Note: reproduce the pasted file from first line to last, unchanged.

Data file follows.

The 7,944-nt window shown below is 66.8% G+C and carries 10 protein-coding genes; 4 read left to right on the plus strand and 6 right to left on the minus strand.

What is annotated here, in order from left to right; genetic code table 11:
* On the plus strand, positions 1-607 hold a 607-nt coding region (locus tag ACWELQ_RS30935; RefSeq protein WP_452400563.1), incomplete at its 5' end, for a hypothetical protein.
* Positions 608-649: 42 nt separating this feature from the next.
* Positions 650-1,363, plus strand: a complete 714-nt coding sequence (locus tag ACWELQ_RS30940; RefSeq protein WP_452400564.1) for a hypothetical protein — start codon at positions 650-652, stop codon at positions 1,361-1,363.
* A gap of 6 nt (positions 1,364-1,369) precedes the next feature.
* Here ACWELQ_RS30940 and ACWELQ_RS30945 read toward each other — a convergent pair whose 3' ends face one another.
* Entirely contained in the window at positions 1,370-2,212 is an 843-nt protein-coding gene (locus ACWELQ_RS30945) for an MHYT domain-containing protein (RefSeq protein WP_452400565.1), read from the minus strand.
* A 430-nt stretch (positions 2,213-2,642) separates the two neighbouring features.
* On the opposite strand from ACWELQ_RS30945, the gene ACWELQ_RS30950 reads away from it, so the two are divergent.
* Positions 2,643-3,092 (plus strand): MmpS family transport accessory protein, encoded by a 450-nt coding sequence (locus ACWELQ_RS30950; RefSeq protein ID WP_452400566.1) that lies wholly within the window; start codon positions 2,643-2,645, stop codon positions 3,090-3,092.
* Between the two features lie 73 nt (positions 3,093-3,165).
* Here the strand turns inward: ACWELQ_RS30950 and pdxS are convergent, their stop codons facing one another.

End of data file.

The 7,944-nt window shown below is 66.8% G+C and carries 10 protein-coding genes; 4 read left to right on the plus strand and 6 right to left on the minus strand.

What is annotated here, in order from left to right; genetic code table 11:
* On the plus strand, positions 1-607 hold a 607-nt coding region (locus tag ACWELQ_RS30935; RefSeq protein WP_452400563.1), incomplete at its 5' end, for a hypothetical protein.
* Positions 608-649: 42 nt separating this feature from the next.
* Positions 650-1,363, plus strand: a complete 714-nt coding sequence (locus tag ACWELQ_RS30940; RefSeq protein WP_452400564.1) for a hypothetical protein — start codon at positions 650-652, stop codon at positions 1,361-1,363.
* A gap of 6 nt (positions 1,364-1,369) precedes the next feature.
* Here ACWELQ_RS30940 and ACWELQ_RS30945 read toward each other — a convergent pair whose 3' ends face one another.
* Entirely contained in the window at positions 1,370-2,212 is an 843-nt protein-coding gene (locus ACWELQ_RS30945) for an MHYT domain-containing protein (RefSeq protein WP_452400565.1), read from the minus strand.
* A 430-nt stretch (positions 2,213-2,642) separates the two neighbouring features.
* On the opposite strand from ACWELQ_RS30945, the gene ACWELQ_RS30950 reads away from it, so the two are divergent.
* Positions 2,643-3,092 (plus strand): MmpS family transport accessory protein, encoded by a 450-nt coding sequence (locus ACWELQ_RS30950; RefSeq protein ID WP_452400566.1) that lies wholly within the window; start codon positions 2,643-2,645, stop codon positions 3,090-3,092.
* Between the two features lie 73 nt (positions 3,093-3,165).
* Here the strand turns inward: ACWELQ_RS30950 and pdxS are convergent, their stop codons facing one another.